But free marketeers will note that removing rent control also unlocked value to innocent home-owners as well as people who wanted to move in by removing the shortage of units in the area.
There were many people who may have had the money to pay these higher prices and wanted to live in Cambridge, but the housing wasn’t available.
Removing rent control made this a possibility.
What was also discovered in Cambridge, was that with the elimination of rent-control, crime went down in these areas.
Furthermore, there were shifts in demographics.
For example, more students moved into Cambridge following the implementation of rent decontrol.
However, other demographics began to decrease, like families with children and retirees.
Why was this the case?
One theory is that if you were a retiree who raised children in a rent-controlled apartment and now suddenly found yourself “over-housed” and dealing with higher rent prices, it suddenly made a lot more sense to find a better situation for yourself and allow another group to move in.
Interestingly though, overall demographic changes weren’t particularly pronounced.
From a municipal perspective, there’s a lot more to unravel.
As the property values rose in the wake of rent decontrol, Cambridge was able to capture a lot of additional revenue.
The first way they did this was through higher valuations, meaning more income through property tax even without having to raise taxes.
Cambridge always had a split property tax system, charging commercial, industrial, and residential taxes at different rates.
This meant that the community had always been able to enjoy lower property tax rates, and this was accelerated with the removal of rent control.
With the increase in revenues due to increases in property valuations Cambridge was actually able to lower property tax rates to minimize the impact on residents – while still enjoying increased revenues overall.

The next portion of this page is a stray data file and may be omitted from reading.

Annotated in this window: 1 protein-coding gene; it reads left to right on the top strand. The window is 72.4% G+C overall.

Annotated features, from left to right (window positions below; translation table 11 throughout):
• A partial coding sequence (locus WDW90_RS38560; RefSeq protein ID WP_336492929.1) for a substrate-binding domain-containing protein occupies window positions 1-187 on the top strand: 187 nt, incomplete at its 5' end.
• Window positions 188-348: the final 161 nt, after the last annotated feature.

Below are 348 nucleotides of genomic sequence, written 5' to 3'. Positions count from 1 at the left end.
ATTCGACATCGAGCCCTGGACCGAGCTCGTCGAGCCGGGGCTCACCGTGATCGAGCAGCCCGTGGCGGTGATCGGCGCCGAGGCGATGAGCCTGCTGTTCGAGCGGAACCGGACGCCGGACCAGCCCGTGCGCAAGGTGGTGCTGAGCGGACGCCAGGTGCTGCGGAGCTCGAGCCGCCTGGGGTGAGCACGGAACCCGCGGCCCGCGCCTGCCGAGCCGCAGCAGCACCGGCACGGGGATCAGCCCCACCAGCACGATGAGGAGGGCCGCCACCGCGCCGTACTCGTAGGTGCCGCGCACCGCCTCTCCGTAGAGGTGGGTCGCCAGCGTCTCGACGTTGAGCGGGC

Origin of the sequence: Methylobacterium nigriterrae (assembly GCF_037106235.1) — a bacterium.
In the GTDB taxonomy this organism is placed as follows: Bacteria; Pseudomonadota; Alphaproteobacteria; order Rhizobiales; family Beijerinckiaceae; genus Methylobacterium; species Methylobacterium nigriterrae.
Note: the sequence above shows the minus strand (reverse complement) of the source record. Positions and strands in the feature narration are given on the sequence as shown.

Implications for Oregon
What’s fascinating about many of the consequences of rent control is that, as often happens with well-intentioned legislative action, many of them are unintended.
Rent control is a blunt instrument that impacts areas outside of affordability and doesn’t necessarily target the right people.
San Francisco is a prime example.
Roughly one in five renters in rent-stabilized areas are making over six figures.
This is because there is little or no means testing in rent control; no way to make people submit tax returns to prove that they can’t afford market rates.
Instead, rent control just limits free market supply and demand dynamics from interacting naturally, and only a fraction of the people who really need the help get it.
Not only that, but homeowners in rent controlled areas also suffer the consequences by seeing the value of their properties depressed as values decline overall and neighborhoods become unimproved over time.
Regardless of your personal opinions on rent control or what you think the best approach for the affordable housing crisis is, incorporating insights like those from the studies on rent decontrol in Cambridge offer a deeper understanding of the subject matter, allowing us to make better informed decisions for our communities and the general good that benefit everyone.
This article is based on a conversation the author had with Professor Chris Palmer (MIT), about the Cambridge Rent Control Study. Listen to the entire conversation and access the original study here.
Copyright 2019 - ADAM GOWER PH.D. - All Rights Reserved